Ocugen (NASDAQ:OCGN) has been a rags-to-riches coronavirus stock with a stunning 3,830% return over the past year. The company rose to prominence after becoming the exclusive U.S. distribution partner of Indian coronavirus vaccine developer Bharat Biotech. In clinical trials, Bharat Biotech's coronavirus vaccine Covaxin showed 78% efficacy against COVID-19, has a good safety record, and can be stored for three months at room temperatures.
Covaxin has since received regulatory clearance in over 13 countries, with 300 million doses supplied to date. Ocugen seeks to be a part of that success by importing the vaccine from India for domestic use. Can this feat create wealth for investors? Or is the stock very overvalued?
Can it succeed?
Ocugen has been trying to sell 100 million doses of Covaxin in the country since March. It is on track to submit an Emergency Use Authorization (EUA) for the vaccine with the U.S. Food and Drug Administration in June. After that, it would take approximately one to two months for the agency to consider its approval. Under the licensing agreement, Ocugen will receive 45% of the profits from vaccine sales in the U.S. and Canada.
Investors are essentially betting on the notional value of the agreement between Bharat Biotech and Ocugen. Things don't look well. The anticipated release date of Covaxin coincides with the near completion of vaccination programs in the country. Hence, many believe that it would not be able to land any orders for Covaxin.
Room for speculation
There is a possibility that the company could get what it wants, and maybe even more. A vaccine that is highly effective, has negligible safety issues, and is easy to transport would probably catch the eye of the Department of Defense should it land an EUA.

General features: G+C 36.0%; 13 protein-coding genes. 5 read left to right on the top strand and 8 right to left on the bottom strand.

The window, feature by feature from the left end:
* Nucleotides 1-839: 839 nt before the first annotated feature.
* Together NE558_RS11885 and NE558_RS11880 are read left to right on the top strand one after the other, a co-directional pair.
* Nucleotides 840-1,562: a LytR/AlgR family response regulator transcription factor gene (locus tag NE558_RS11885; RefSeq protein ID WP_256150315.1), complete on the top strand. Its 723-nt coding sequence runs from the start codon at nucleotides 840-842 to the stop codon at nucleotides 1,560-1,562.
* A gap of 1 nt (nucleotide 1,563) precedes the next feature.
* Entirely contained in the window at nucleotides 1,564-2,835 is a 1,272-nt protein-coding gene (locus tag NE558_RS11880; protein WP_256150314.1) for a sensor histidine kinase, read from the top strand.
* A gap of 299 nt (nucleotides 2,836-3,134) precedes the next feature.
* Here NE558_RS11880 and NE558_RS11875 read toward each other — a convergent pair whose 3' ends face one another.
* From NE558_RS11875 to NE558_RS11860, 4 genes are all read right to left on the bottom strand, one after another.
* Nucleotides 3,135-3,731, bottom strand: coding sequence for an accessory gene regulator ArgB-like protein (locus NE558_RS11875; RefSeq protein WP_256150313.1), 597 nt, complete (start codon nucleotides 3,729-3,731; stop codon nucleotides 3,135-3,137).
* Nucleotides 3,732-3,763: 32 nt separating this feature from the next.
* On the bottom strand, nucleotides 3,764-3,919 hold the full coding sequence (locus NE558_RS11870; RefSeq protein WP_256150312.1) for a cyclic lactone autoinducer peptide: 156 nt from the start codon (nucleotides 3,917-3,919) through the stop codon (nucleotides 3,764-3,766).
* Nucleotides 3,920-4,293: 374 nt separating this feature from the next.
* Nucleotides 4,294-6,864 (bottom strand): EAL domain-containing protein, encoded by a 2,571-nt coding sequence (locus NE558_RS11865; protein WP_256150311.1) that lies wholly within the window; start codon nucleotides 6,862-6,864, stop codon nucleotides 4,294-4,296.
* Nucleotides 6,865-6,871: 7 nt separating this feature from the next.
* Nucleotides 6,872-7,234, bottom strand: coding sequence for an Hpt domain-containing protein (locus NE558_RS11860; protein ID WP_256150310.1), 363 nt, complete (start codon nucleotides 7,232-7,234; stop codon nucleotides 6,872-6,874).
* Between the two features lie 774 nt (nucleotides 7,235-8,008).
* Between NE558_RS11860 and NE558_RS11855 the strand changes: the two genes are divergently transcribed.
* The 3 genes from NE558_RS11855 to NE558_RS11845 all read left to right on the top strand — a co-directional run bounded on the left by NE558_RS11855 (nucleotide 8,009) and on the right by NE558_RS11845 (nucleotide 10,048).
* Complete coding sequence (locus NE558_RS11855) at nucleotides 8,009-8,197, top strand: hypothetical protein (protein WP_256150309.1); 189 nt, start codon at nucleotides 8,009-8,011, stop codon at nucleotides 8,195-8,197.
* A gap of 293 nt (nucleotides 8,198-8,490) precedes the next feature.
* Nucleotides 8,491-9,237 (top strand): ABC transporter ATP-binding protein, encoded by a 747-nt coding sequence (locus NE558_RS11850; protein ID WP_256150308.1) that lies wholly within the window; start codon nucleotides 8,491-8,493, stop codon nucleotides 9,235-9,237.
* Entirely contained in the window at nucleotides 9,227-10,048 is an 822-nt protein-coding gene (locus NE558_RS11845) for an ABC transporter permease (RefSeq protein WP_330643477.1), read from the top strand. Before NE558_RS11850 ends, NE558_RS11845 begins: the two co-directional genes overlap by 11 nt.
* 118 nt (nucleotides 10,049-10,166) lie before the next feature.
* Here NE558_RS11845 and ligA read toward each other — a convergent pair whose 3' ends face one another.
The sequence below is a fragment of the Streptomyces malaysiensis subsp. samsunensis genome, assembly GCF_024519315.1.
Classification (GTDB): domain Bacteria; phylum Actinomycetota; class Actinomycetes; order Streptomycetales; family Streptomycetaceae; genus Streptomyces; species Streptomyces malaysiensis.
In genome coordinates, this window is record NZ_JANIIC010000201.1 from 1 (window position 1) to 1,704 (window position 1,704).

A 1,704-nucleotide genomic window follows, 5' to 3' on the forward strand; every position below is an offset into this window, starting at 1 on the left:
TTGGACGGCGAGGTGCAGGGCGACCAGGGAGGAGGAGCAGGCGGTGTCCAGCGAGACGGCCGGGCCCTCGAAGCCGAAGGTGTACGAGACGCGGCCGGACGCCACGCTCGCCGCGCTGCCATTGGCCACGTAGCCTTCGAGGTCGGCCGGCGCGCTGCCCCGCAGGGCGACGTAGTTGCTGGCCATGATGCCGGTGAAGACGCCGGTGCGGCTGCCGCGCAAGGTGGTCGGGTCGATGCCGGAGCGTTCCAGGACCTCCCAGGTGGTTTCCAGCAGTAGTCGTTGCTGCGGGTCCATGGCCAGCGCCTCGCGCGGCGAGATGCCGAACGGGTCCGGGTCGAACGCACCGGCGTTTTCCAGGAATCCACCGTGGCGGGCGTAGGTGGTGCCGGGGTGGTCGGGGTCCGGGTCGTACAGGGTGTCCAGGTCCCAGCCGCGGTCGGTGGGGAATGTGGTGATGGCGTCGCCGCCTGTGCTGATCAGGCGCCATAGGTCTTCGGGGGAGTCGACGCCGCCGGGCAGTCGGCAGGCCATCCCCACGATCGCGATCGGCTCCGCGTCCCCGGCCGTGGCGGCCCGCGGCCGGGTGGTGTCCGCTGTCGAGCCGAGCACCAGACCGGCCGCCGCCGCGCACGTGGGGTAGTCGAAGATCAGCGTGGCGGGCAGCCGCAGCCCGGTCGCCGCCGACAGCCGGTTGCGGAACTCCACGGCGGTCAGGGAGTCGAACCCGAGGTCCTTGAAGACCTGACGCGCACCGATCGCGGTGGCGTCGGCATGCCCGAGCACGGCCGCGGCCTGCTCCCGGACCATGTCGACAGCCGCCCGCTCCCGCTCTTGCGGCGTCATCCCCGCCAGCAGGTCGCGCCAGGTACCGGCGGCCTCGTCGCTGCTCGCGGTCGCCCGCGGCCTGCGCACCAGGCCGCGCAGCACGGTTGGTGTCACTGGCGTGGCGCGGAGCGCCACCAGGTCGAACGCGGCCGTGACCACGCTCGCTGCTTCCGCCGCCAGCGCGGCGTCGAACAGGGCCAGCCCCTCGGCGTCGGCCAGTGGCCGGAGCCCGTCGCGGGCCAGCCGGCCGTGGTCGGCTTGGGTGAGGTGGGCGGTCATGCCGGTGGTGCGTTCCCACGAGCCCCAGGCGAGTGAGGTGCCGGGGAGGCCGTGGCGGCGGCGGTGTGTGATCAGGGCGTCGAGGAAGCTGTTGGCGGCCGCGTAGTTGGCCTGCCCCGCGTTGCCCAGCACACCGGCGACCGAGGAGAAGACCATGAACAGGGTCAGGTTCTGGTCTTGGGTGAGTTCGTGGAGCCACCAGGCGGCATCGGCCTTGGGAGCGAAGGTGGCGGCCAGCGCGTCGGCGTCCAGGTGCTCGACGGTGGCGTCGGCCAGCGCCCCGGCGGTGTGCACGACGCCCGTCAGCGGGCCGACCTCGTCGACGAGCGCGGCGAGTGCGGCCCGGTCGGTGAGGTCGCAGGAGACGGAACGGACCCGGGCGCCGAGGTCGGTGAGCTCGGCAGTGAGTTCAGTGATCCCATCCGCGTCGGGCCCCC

The way the numbers are presented also severely undermines Covaxin's efficacy. For starters, Bharat Biotech's study took place in India, where the highly infectious, highly resistant B.1.617.2 variant was already running rampant. Nevertheless, Covaxin was able to prevent 100% of cases of severe disease from the much stronger variant.
Meanwhile, the standard of care vaccines, such as the one (Comirnaty) made by Pfizer-BioNTech, had higher overall efficacy as their studies relied on patient exposure to the original COVID-19 strain. However, research has shown neutralizing antibody response for Comirnaty after one dose drops to 32% for B.1.617.2 compared to 79% for the original coronavirus. Those who completed a two-dose regimen witnessed a similar comparative decline.
What's the verdict?
Its potential for national defense and strong protection against variants make Covaxin a viable choice, even after initial vaccination campaigns are over. For every 100 million doses Ocugen sells, it can earn up to $135 million in pre-tax profits, assuming a price of $10 per dose. a 30% pre-tax margin, and using the 45% partnership agreement. That's not bad a for a company with a market cap of $1.7 billion.
There are compelling reasons why the government could consider stockpiling COVAXIN -- but it's basically a wild card. However, keep in mind that the rest of the country probably won't need those 100 million doses. The 18+ U.S. population stands at about 250 million, and Pfizer (NYSE:PFE) and Moderna (NASDAQ:MRNA) both have agreements with the government to supply 300 million doses. Meanwhile, Johnson & Johnson (NYSE:JNJ) also had an agreement to sell 200 million doses of its one-dose vaccine. For a company looking to sell 100 million doses by the remainder of 2021 without having landed an EUA, things are looking a little sketchy.
Investors should realize that the time to make money off Ocugen stock may be over. Existing shareholders who became wealthy through the run-up should probably take profits now. I would stay away from the biotech until it can lock in that deal.